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1600 Daily The White House • July 17, 2019 American workers have waited long enough “NAFTA’s shortcomings were evident when signed,” then-Sen. Barack Obama said on the campaign trail in 2008. “We must now amend the agreement to fix them.” He didn’t. Instead, Washington continued its long tradition of paying lip service to American workers—and then turning around and standing up for global capital instead. President Donald J. Trump kept his promise. Now it’s time for Congress to keep theirs. Last November, President Trump joined our North American allies in signing the new U.S.–Mexico–Canada Agreement (USMCA), a trade deal that modernizes NAFTA while securing stronger protections for American labor. Last month, Mexico’s legislature became the first to overwhelmingly pass the new deal into law. Canadian Prime Minister Justin Trudeau traveled to Washington the very next day, urging Democrat leaders in Congress to join President Trump in making USMCA a reality. American workers have waited long enough for Washington to fix NAFTA. “That outdated trade deal has hurt middle-class Americans, stifled innovation and left entire communities shuttered as jobs and opportunity have moved south of the border,” Vice President Mike Pence wrote in The Washington Post over the weekend. USMCA guarantees the strongest labor protections of any U.S. trade agreement. It ensures fair wages in all three countries and gives Mexican workers real collective bargaining rights—a move that finally puts American unions on a level playing field. The new deal also eliminates the NAFTA loophole that allows foreign car companies to buy auto parts from China or Europe, assemble them in Mexico, and then sell those vehicles duty-free in the United States. With USMCA, “we will require at least 75 percent of a car to be built with parts genuinely made in North America for it to be sold duty-free,” the Vice President writes. “And for the first time ever, we will require at least 40 percent of a duty-free car to be made by workers earning at least an average of $16 an hour.” In addition to factory workers, USMCA will boost America’s farmers, ranchers, energy producers, digital and technology workers, and other middle-class families. “For years, members of Congress have demanded a replacement for NAFTA. Now they finally have the best replacement that they could ever even imagine,” President Trump told workers in Wisconsin last Friday. “So on behalf of our nation’s loyal, hardworking citizens, I’m calling on Congress to pass USMCA and send it to my desk immediately for signature. We shouldn’t be playing around.” Vice President Pence: Congress must pass the U.S.-Mexico-Canada Agreement. Rep. Ron Estes (R-KS): On the USMCA, Pelosi can’t take yes for an answer Video of the day: One ‘Squad’ Under God Photo of the Day Official White House Photo by Shealah Craighead President Donald J. Trump walks along the West Wing Colonnade Tuesday evening as he returns to the Residence of the White House | July 16, 2019 Privacy Policy | Contact the White House | Unsubscribe The White House · 1600 Pennsylvania Ave NW · Washington, DC 20500 · USA · 202-456-1111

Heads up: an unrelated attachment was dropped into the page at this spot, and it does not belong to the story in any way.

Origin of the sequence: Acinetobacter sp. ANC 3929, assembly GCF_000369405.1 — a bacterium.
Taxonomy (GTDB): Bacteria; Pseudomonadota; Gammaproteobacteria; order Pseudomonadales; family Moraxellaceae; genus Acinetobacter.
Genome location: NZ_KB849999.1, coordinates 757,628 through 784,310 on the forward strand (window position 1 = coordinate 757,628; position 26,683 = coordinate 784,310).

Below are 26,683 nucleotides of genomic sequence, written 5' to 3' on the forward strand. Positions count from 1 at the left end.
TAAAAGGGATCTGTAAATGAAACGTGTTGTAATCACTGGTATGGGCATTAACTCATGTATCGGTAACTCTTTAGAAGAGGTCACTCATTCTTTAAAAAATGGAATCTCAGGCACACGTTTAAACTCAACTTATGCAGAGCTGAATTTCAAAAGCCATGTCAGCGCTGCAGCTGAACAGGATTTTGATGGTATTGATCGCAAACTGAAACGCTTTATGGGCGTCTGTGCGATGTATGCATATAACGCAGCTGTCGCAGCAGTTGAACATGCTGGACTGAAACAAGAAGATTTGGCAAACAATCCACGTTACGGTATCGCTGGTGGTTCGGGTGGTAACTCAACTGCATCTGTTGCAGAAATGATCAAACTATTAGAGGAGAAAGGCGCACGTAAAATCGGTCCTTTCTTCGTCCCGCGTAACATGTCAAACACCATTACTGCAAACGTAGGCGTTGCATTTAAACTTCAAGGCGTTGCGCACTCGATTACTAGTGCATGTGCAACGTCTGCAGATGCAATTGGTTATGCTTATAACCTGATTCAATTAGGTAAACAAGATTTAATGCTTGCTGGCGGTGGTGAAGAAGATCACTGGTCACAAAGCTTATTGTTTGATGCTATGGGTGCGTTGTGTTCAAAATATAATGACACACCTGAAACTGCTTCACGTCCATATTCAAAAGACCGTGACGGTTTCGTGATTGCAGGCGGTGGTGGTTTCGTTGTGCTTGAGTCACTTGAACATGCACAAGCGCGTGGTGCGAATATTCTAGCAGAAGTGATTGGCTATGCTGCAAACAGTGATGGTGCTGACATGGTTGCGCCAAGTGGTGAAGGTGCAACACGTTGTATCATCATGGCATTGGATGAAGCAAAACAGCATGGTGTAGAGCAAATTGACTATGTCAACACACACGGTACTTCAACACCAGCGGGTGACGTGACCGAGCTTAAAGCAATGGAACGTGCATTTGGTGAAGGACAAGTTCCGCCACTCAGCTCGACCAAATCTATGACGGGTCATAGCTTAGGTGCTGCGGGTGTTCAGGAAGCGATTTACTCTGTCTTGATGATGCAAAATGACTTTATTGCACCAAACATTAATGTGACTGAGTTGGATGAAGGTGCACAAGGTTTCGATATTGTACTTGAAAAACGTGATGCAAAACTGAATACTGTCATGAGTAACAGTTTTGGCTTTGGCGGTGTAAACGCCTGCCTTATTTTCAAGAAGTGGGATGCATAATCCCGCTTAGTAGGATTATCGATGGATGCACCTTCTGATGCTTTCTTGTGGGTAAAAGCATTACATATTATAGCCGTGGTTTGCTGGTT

1600 Daily The White House • July 17, 2019 American workers have waited long enough “NAFTA’s shortcomings were evident when signed,” then-Sen. Barack Obama said on the campaign trail in 2008. “We must now amend the agreement to fix them.” He didn’t. Instead, Washington continued its long tradition of paying lip service to American workers—and then turning around and standing up for global capital instead. President Donald J. Trump kept his promise. Now it’s time for Congress to keep theirs. Last November, President Trump joined our North American allies in signing the new U.S.–Mexico–Canada Agreement (USMCA), a trade deal that modernizes NAFTA while securing stronger protections for American labor. Last month, Mexico’s legislature became the first to overwhelmingly pass the new deal into law. Canadian Prime Minister Justin Trudeau traveled to Washington the very next day, urging Democrat leaders in Congress to join President Trump in making USMCA a reality.  American workers have waited long enough for Washington to fix NAFTA. “That outdated trade deal has hurt middle-class Americans, stifled innovation and left entire communities shuttered as jobs and opportunity have moved south of the border,” Vice President Mike Pence wrote in The Washington Post over the weekend. USMCA guarantees the strongest labor protections of any U.S. trade agreement. It ensures fair wages in all three countries and gives Mexican workers real collective bargaining rights—a move that finally puts American unions on a level playing field. The new deal also eliminates the NAFTA loophole that allows foreign car companies to buy auto parts from China or Europe, assemble them in Mexico, and then sell those vehicles duty-free in the United States. With USMCA, “we will require at least 75 percent of a car to be built with parts genuinely made in North America for it to be sold duty-free,” the Vice President writes. “And for the first time ever, we will require at least 40 percent of a duty-free car to be made by workers earning at least an average of $16 an hour.” In addition to factory workers, USMCA will boost America’s farmers, ranchers, energy producers, digital and technology workers, and other middle-class families. “For years, members of Congress have demanded a replacement for NAFTA. Now they finally have the best replacement that they could ever even imagine,” President Trump told workers in Wisconsin last Friday. “So on behalf of our nation’s loyal, hardworking citizens, I’m calling on Congress to pass USMCA and send it to my desk immediately for signature. We shouldn’t be playing around.” Vice President Pence: Congress must pass the U.S.-Mexico-Canada Agreement. Rep. Ron Estes (R-KS): On the USMCA, Pelosi can’t take yes for an answer Video of the day: One ‘Squad’ Under God   Photo of the Day Official White House Photo by Shealah Craighead President Donald J. Trump walks along the West Wing Colonnade Tuesday evening as he returns to the Residence of the White House | July 16, 2019  Privacy Policy | Contact the White House | Unsubscribe The White House · 1600 Pennsylvania Ave NW · Washington, DC 20500 · USA · 202-456-1111